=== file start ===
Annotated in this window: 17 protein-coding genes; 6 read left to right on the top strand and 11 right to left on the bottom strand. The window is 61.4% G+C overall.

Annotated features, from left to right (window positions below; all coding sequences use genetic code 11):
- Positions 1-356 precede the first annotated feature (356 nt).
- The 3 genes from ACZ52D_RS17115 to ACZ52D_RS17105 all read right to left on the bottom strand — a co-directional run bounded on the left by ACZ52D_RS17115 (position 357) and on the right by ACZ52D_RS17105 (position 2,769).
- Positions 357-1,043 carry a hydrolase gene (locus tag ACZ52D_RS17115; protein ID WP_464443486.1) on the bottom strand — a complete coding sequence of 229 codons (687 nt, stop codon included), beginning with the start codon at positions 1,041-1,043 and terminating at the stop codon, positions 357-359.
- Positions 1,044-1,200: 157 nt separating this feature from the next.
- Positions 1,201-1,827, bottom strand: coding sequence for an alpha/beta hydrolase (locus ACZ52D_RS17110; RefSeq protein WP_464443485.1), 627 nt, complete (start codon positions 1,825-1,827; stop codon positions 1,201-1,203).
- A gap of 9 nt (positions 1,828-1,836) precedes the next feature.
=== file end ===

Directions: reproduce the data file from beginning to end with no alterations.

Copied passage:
Annotated in this window: 17 protein-coding genes; 6 read left to right on the top strand and 11 right to left on the bottom strand. The window is 61.4% G+C overall.

Annotated features, from left to right (window positions below; all coding sequences use genetic code 11):
- Positions 1-356 precede the first annotated feature (356 nt).
- The 3 genes from ACZ52D_RS17115 to ACZ52D_RS17105 all read right to left on the bottom strand — a co-directional run bounded on the left by ACZ52D_RS17115 (position 357) and on the right by ACZ52D_RS17105 (position 2,769).
- Positions 357-1,043 carry a hydrolase gene (locus tag ACZ52D_RS17115; protein ID WP_464443486.1) on the bottom strand — a complete coding sequence of 229 codons (687 nt, stop codon included), beginning with the start codon at positions 1,041-1,043 and terminating at the stop codon, positions 357-359.
- Positions 1,044-1,200: 157 nt separating this feature from the next.
- Positions 1,201-1,827, bottom strand: coding sequence for an alpha/beta hydrolase (locus ACZ52D_RS17110; RefSeq protein WP_464443485.1), 627 nt, complete (start codon positions 1,825-1,827; stop codon positions 1,201-1,203).
- A gap of 9 nt (positions 1,828-1,836) precedes the next feature.